In the Stanford Center for Innovation in In-vivo Imaging, researchers try every imaginable way to peer into the body without opening it up, including MRIs, PET scans and x-rays. The newest and most exciting method uses lasers, gold, nanotechnology and a phenomenon called raman scattering.
Light bouncing off any molecule includes a weak fingerprint that uniquely identifies the molecule. This "raman scattering" was always too weak to compete with x-rays or MRIs. But this lab has managed to amplify it with tiny particles made from gold.
Any cell, like cancer cells for instance, with gold nanoparticles stuck to it lights up under a laser. But how do you make tiny gold particles that latch onto cancer cells?
"Five years ago, you couldn't have produced it easily. But nanotechnology, which includes the fabrication of materials (nanomaterials), has gotten to a stage of evolution where you can make these particles reliably," says Sam Gambhir, Professor of Radiology and Bioengineering. "How do you make a little gold ball and how do you keep it always 100 nanometers in size? How do you decorate on the ball molecules that help it to find cancer? All those innovations in material science make this possible now, whereas it wasn't possible previously."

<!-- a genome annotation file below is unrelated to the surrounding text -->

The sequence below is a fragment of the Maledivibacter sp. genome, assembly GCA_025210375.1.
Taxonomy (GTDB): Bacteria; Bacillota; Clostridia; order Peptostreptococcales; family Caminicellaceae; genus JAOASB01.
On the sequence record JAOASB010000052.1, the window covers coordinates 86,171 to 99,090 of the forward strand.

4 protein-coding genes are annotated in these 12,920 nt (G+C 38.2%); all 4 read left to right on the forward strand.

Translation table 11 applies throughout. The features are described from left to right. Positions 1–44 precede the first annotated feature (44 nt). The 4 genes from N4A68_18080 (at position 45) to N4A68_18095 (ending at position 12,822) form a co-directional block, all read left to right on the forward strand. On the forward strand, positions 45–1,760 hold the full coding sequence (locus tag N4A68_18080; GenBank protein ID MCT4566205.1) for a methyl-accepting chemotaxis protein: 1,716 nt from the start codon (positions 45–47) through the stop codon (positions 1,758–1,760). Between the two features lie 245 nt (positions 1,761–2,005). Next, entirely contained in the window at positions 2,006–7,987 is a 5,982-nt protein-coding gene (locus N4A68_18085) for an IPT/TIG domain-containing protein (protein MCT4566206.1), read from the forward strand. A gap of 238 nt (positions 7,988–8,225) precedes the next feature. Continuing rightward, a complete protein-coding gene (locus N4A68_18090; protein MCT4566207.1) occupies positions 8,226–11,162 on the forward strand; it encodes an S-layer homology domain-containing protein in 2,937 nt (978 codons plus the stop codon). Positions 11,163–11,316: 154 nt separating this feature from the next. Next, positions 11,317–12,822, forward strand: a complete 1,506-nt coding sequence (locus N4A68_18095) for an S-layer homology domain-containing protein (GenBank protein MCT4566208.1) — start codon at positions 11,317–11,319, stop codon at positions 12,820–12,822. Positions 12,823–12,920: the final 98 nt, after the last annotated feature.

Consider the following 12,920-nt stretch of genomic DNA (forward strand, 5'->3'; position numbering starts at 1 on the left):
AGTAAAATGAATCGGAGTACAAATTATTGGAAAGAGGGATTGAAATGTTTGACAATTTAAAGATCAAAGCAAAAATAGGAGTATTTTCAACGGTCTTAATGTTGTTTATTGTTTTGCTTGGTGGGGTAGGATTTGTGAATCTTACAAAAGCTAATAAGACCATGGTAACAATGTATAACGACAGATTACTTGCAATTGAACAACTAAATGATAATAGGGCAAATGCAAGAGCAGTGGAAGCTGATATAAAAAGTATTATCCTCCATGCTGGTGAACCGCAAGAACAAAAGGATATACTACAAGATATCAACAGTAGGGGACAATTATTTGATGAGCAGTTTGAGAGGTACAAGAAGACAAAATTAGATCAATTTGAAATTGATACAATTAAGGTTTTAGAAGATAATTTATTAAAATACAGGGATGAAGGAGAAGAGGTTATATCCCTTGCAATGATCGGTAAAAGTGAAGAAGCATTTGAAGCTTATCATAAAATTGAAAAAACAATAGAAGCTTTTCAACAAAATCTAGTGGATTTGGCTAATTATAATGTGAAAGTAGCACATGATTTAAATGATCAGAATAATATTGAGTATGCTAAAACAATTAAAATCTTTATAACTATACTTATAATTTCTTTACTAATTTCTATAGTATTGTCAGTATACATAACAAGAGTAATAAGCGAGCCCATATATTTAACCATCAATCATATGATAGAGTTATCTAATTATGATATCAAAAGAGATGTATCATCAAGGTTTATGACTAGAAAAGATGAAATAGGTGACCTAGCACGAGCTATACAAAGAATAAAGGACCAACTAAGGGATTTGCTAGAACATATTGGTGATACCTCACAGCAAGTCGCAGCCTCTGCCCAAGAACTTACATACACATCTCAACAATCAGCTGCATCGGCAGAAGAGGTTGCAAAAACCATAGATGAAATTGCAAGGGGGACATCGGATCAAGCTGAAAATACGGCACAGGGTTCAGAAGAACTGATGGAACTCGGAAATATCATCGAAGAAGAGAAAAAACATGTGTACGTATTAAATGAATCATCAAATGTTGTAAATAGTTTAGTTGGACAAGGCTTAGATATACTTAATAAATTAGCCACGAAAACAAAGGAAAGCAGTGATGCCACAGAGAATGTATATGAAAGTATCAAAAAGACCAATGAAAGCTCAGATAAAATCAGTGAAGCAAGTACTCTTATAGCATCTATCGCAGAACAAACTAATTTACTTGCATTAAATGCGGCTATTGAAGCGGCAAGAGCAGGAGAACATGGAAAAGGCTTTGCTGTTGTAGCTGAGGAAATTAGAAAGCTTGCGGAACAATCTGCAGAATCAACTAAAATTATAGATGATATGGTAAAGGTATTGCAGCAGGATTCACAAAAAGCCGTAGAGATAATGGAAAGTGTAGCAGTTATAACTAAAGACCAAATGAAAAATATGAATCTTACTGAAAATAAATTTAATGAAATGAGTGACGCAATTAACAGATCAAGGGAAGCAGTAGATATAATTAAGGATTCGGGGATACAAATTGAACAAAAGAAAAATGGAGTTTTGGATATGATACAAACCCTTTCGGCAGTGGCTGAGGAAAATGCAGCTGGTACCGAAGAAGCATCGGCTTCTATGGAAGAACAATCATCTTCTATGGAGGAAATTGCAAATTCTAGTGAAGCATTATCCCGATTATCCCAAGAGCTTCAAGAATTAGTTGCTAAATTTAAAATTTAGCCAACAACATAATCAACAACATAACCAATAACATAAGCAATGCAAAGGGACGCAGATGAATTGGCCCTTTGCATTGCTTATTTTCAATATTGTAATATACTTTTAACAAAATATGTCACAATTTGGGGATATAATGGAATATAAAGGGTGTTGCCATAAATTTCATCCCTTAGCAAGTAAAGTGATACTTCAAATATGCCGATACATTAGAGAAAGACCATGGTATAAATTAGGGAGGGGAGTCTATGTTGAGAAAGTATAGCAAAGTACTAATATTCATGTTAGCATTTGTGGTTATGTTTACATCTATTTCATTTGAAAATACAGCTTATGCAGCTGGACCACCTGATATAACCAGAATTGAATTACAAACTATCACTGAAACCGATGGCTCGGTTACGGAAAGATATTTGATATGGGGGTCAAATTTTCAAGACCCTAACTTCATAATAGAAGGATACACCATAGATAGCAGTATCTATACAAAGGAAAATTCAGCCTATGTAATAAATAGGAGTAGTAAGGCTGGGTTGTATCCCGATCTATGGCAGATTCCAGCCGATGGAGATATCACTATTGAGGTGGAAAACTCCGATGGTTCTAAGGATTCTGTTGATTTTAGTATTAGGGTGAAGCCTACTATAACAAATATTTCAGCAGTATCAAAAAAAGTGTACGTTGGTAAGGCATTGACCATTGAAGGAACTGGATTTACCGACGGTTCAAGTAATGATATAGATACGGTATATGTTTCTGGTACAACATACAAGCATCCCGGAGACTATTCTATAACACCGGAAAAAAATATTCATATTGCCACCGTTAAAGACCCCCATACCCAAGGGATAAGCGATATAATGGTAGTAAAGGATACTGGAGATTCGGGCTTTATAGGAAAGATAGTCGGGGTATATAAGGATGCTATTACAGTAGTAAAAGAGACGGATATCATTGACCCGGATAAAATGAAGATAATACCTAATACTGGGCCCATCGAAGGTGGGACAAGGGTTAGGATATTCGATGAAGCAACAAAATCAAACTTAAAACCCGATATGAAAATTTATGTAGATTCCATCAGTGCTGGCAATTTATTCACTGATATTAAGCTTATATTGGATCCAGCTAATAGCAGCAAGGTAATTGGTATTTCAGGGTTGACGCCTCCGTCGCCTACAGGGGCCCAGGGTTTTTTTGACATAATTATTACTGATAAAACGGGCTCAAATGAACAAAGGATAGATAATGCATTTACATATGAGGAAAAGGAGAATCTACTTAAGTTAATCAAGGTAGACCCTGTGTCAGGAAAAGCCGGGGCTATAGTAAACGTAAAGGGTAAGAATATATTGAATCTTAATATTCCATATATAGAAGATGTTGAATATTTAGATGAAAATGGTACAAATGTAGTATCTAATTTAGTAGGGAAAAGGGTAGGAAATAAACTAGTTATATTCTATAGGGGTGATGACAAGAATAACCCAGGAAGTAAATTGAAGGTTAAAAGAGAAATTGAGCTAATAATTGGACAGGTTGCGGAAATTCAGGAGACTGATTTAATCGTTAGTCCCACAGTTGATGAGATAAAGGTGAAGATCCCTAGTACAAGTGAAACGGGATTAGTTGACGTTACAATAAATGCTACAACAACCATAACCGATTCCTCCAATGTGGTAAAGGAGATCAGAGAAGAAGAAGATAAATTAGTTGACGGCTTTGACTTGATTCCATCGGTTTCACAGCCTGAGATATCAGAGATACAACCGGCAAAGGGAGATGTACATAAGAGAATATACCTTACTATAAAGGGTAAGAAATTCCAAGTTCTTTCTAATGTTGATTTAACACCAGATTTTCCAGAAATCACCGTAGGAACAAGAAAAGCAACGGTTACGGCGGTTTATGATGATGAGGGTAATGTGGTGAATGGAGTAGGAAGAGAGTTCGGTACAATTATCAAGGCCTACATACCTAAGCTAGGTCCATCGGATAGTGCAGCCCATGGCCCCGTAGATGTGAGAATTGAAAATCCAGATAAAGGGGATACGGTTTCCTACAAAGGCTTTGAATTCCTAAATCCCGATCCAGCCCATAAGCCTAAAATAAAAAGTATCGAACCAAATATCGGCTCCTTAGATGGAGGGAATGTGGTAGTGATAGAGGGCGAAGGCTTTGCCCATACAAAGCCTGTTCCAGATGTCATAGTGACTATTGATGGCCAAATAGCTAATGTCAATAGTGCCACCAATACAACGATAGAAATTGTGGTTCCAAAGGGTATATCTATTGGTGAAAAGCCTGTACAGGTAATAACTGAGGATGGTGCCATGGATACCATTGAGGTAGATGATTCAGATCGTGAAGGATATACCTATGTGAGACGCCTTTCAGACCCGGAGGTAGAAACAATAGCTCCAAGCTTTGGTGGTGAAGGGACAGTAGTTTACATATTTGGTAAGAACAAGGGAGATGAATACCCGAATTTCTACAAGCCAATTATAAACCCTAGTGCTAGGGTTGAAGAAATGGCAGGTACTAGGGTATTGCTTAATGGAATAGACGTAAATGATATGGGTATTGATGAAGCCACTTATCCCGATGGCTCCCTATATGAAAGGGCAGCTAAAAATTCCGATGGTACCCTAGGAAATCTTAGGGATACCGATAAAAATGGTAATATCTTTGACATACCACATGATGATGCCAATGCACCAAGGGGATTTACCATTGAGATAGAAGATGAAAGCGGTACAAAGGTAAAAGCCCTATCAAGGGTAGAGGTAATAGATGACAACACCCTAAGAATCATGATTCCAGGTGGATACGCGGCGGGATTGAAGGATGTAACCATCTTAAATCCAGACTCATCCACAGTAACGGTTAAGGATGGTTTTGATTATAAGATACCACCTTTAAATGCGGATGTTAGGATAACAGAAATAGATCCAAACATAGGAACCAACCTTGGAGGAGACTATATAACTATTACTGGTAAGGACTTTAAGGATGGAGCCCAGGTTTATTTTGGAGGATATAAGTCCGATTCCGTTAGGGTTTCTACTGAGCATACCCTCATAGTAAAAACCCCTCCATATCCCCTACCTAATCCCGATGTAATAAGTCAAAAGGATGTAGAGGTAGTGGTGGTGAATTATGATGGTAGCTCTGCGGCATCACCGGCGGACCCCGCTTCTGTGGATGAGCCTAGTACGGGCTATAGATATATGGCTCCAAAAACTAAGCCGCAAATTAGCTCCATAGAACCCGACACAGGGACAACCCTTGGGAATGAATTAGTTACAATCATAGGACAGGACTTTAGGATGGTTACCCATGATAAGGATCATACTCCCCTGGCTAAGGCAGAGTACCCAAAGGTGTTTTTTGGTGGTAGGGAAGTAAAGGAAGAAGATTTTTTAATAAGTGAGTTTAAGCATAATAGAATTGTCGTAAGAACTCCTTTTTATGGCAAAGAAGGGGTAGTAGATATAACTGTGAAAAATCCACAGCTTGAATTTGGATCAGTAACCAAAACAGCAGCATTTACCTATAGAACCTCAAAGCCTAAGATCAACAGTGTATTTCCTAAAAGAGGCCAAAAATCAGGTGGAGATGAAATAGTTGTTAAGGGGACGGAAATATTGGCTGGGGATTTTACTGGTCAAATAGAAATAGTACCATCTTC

Gambhir's lab has demonstrated on animals that it works and that the gold particles are safe in humans. The next step is human colonoscopies with the laser at the end of this new endoscope.
"These raman particles literally would light the way and say, 'Look! There's cancer right here,'" he says. It will be years before you could make an appointment for a raman scan. But, there is a light at the end of the tunnel.